“Food,” a man stated as he slid a tin between the bars.

With hunger gnawing his insides, Brady took the plate and greedily scooped it into his mouth with his fingers. He handed the tin back to the man, noticing his jailer was a Black man from the color of his skin.

“So, where is she?” George Keene demanded.

“Don’t know,” Brady answered.

Obviously, Keene owned the town and could do as he pleased, including beat his captive and leave him imprisoned for God-only knows how many days. Day-in and day-out, the torture continued until Brady broke.

“She’s back with her family,” he lied. “And they’re planning to kill you.”

While the torment stopped, Brady still found himself a prisoner of Keene.

“How many days has it been?” he asked himself as he felt the notches he’d scratched in the wall after each time Nigger John brought him food.

For a month and a day, all Brady could think about was Rosa, alone, injured and in need of help. A quiet desperateness fell over him as each day passed.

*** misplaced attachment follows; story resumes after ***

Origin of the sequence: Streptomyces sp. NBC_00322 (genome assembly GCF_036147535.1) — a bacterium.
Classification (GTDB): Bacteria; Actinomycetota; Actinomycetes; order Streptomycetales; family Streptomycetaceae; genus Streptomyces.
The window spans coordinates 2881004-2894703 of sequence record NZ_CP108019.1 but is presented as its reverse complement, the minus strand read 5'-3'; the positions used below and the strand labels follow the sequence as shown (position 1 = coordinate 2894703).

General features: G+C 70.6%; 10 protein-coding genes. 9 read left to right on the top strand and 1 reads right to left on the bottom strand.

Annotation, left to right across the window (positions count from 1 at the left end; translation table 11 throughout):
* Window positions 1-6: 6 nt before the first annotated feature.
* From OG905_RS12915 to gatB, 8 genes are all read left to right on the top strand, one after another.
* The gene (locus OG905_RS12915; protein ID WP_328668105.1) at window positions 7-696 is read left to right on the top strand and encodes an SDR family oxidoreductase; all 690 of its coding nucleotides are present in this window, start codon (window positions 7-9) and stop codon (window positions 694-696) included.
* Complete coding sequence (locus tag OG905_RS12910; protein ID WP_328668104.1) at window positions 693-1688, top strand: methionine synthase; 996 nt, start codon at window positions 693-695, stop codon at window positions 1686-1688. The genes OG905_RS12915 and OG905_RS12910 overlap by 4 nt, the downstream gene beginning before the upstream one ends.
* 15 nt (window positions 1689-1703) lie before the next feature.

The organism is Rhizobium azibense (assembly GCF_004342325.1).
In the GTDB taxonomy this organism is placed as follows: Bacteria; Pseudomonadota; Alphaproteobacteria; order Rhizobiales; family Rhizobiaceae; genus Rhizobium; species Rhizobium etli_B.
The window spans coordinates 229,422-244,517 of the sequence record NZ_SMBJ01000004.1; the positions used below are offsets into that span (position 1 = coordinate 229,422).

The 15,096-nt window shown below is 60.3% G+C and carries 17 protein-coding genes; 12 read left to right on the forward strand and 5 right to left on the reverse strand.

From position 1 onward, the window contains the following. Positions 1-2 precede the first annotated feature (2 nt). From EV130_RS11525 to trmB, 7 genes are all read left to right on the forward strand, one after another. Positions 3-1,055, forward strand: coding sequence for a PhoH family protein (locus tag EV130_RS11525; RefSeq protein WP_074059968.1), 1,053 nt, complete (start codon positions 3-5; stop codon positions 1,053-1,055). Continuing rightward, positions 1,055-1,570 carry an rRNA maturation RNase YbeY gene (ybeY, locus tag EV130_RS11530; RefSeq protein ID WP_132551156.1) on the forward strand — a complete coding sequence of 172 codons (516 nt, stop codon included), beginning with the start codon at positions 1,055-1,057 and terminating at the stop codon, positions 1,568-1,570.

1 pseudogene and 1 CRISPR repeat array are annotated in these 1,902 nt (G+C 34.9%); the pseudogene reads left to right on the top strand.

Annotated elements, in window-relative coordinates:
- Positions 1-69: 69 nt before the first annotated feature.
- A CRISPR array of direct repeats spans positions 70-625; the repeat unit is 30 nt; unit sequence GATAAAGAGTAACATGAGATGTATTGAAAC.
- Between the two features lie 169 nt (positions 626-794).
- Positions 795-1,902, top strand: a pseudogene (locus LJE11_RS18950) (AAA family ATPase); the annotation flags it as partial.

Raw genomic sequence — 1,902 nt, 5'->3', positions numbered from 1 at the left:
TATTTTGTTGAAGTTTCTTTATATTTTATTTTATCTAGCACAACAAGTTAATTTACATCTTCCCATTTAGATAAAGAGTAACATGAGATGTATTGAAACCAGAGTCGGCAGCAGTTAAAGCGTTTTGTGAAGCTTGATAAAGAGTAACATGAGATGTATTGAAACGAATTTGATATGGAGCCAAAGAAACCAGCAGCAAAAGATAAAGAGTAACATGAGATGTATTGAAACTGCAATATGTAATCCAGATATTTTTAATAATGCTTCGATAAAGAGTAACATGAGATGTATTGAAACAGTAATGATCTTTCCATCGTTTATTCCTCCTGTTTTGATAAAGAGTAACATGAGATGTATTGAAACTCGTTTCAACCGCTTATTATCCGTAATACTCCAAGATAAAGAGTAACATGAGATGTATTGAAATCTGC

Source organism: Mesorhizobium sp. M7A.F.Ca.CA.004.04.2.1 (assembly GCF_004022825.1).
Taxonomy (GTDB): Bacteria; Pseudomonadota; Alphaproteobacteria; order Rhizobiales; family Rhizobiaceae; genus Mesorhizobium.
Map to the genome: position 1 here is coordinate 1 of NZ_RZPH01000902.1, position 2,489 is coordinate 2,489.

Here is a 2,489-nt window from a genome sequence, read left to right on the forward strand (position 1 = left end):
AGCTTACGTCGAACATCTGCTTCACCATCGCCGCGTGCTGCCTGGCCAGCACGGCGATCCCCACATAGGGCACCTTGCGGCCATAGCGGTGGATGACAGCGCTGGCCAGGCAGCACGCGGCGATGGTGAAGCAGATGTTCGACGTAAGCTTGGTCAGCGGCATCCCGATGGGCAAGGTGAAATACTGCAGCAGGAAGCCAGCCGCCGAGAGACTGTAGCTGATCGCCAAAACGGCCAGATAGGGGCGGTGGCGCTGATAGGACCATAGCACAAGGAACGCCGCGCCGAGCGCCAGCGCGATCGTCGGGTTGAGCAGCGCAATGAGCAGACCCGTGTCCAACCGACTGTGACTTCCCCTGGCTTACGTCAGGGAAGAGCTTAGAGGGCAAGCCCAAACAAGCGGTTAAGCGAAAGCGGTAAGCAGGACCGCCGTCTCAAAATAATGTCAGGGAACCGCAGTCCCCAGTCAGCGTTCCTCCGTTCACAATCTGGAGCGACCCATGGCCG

Then one day, as his food arrived, John acted out of character. Not only did he unlock the bar doors, he unlocked the chain holding him prisoner to the wall, whispering, “They’re planning to kill you. There’s a door over there that leads up and next to the livery.”

As usual, Brady ate what food was given to him, then said, “Thank you, John.”

He started planning his escape for when it was dark. And still, the thought of Rosa weighed heavily on his mind.

One-Horse Town: Into the Desert (Chapter 2)

The pair half-trotted, half-cantered out of sight of the town. Brady understood at once that Rosa knew the lay of the land, so he let her lead him deeper into the chaparral covered desert into Mexico.

The sand, dirt and small rocks made for an easy trail to follow and Rosa knew this as she reined up so Brady was side-to-side with her. “There’s a canyon ahead. It leads up into the mountains. I know where there’s cave that we can use to hide.”

After entering the canyon’s mouth, Brady dismounted and using his slicker, smoothed over the hoof-prints of their horses, hoping to make it harder to see which direction they’d gone. He knew that if they had a half-decent tracker, he’d figure it out within a minute or less, but the delaying tactic made Brady feel better none-the-less.